Researchers Identify Specific Metabolic Pathway in Triple-Negative Breast Cancer

May 25, 2016

While metabolic pathways in breast cancer have been difficult to identify, researchers at the University of California Berkeley have discovered a new target in triple-negative breast cancer.

While metabolic pathways in breast cancer have been difficult to identify, researchers at the University of California (UC) Berkeley have discovered a new target in triple-negative breast cancer (TNBC).

“We were looking for targets that drive cancer metabolism in triple-negative breast cancer, and we found one that was very specific to this type of cancer,” said Daniel K. Nomura, PhD, an associate professor of chemistry and of nutritional sciences and toxicology at UC Berkeley, in a news release. Dr. Nomura is the senior author for the study first published in the May 12 issue of Cell Chemical Biology.

TNBC is estrogen receptor (ER)-negative, progesterone receptor (PR)-negative, and hormone epidermal growth factor (HER2)-negative, and thus doesn't respond to hormone therapies or targeted therapies. It is even more difficult to treat once is has metastasized.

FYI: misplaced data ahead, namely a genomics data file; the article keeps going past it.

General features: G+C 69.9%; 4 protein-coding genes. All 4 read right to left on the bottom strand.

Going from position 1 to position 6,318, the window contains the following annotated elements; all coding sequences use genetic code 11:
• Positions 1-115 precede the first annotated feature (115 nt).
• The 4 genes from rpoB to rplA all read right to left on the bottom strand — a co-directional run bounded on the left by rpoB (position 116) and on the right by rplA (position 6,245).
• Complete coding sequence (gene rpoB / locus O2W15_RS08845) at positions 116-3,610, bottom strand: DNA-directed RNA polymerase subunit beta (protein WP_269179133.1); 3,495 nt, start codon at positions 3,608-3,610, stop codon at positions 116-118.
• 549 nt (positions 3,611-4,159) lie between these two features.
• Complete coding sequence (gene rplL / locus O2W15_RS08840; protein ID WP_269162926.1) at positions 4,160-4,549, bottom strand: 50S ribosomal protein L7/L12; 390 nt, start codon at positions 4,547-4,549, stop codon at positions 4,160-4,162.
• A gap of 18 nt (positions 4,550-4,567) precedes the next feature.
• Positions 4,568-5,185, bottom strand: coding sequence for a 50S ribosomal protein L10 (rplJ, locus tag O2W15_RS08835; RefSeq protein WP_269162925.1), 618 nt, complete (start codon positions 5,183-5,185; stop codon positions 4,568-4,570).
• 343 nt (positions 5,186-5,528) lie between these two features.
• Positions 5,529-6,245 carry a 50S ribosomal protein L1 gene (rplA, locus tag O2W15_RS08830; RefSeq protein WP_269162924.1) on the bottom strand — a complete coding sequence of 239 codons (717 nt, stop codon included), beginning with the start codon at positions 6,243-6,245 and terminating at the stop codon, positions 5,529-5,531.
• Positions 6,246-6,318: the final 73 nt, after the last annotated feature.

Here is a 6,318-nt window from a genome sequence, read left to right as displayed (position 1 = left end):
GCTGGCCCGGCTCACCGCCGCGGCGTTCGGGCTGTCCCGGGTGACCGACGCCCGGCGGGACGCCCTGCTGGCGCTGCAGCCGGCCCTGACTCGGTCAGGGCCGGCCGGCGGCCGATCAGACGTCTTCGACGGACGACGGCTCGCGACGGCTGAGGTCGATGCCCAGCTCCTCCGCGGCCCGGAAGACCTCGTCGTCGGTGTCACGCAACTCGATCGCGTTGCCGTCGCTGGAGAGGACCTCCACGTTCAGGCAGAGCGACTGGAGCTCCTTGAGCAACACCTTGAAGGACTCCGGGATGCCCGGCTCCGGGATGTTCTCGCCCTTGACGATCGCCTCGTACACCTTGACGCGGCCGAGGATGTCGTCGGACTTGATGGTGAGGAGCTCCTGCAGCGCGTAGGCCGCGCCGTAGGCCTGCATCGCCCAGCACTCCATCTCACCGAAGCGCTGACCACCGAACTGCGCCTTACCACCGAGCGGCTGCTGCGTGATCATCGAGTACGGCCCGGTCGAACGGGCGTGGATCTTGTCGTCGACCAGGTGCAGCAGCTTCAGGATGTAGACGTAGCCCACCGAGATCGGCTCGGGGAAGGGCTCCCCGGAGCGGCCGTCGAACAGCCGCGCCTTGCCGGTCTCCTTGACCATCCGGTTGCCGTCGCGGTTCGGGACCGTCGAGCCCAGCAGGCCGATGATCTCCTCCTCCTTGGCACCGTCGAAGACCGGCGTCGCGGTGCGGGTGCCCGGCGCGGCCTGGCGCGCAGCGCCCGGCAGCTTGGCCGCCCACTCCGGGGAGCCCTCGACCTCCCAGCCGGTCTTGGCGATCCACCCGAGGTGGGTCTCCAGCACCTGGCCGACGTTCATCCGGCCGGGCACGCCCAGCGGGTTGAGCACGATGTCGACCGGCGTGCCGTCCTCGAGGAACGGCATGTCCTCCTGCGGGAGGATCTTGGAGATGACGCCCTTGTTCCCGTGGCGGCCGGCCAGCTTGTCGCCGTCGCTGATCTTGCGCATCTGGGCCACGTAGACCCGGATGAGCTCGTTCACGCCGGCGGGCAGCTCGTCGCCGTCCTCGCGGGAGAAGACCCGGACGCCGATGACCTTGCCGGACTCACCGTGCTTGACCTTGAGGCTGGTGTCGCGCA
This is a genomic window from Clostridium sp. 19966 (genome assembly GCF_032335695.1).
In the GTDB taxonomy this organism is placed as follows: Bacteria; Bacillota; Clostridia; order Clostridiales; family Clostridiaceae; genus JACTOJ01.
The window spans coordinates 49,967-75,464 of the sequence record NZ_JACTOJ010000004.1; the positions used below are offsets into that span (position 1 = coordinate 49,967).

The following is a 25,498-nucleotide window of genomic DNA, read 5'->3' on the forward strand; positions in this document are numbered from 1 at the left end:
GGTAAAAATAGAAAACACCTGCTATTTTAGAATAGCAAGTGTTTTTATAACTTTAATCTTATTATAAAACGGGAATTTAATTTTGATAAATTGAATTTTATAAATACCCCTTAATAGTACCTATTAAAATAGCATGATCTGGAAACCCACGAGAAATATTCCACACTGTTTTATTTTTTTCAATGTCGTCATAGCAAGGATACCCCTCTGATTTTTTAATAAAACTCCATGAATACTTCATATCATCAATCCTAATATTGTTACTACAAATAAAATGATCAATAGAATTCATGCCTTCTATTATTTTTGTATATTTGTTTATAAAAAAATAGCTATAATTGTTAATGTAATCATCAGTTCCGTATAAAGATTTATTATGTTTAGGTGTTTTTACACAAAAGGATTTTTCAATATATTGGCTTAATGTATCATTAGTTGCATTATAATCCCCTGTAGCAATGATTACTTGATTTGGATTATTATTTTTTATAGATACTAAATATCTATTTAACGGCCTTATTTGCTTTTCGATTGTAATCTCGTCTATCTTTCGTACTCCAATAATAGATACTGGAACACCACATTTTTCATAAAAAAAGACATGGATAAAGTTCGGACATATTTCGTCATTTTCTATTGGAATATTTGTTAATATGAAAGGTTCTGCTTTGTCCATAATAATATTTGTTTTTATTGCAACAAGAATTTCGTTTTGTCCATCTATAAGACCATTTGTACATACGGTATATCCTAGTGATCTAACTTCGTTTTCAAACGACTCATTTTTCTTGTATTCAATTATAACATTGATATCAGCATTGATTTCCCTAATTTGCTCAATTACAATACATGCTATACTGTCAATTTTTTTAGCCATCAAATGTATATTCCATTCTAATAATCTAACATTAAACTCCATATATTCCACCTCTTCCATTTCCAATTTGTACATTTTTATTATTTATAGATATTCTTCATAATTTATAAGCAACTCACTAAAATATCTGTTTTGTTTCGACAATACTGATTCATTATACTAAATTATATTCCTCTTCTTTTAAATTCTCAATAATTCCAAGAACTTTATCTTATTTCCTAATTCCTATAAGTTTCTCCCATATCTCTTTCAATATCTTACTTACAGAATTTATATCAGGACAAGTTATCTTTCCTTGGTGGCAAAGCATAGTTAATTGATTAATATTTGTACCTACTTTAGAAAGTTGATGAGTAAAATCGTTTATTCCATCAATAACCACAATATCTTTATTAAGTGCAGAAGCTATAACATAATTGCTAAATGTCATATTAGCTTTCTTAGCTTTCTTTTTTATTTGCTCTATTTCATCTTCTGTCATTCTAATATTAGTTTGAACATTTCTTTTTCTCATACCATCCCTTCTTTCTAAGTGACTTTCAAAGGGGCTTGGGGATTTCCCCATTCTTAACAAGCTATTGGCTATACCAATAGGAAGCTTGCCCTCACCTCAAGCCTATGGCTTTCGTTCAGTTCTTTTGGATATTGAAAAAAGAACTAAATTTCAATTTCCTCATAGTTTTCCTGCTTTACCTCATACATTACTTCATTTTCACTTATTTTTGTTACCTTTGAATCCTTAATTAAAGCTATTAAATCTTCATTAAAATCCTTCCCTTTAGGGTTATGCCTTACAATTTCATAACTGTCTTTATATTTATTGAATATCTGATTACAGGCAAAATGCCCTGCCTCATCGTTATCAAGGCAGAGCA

Dr. Nomura and his team discovered that cells from TNBC cells rely on activity the glutathione-S-transferase Pi1 (GSTP1) enzyme. In cancer cells, they observed, GSTP1 regulates glycolysis, and that inhibition of GSTP1 impairs glycolytic metabolism in TNBC cells, preventing them from getting energy, nutrients, and signaling capability. Normal cells do not rely as much on this particular metabolic pathway to obtain usable chemical energy, but cells within many tumors heavily favor glycolysis.

Co-author Eranthie Weerapana, PhD, an associate professor of chemistry at Boston College, developed a molecule named LAS17 that tightly and irreversibly attaches to the target site on the GSTP1 molecule. By binding tightly to GSTP1, LAS17 inhibits activity of the enzyme. The researchers found that LAS17 was highly specific for GSTP1, and did not attach to other proteins in cells.

Test mice did not experience toxic events and LAS17 shrank tumors grown to an invasive stage from surgically transplanted, human, TNBC cells that had long been maintained in lab cultures, according to Dr. Nomura. Later phases of this research will reveal more about its' capability in human patients. The team will next study tumor tissue resected from human TNBC and transplanted into mice.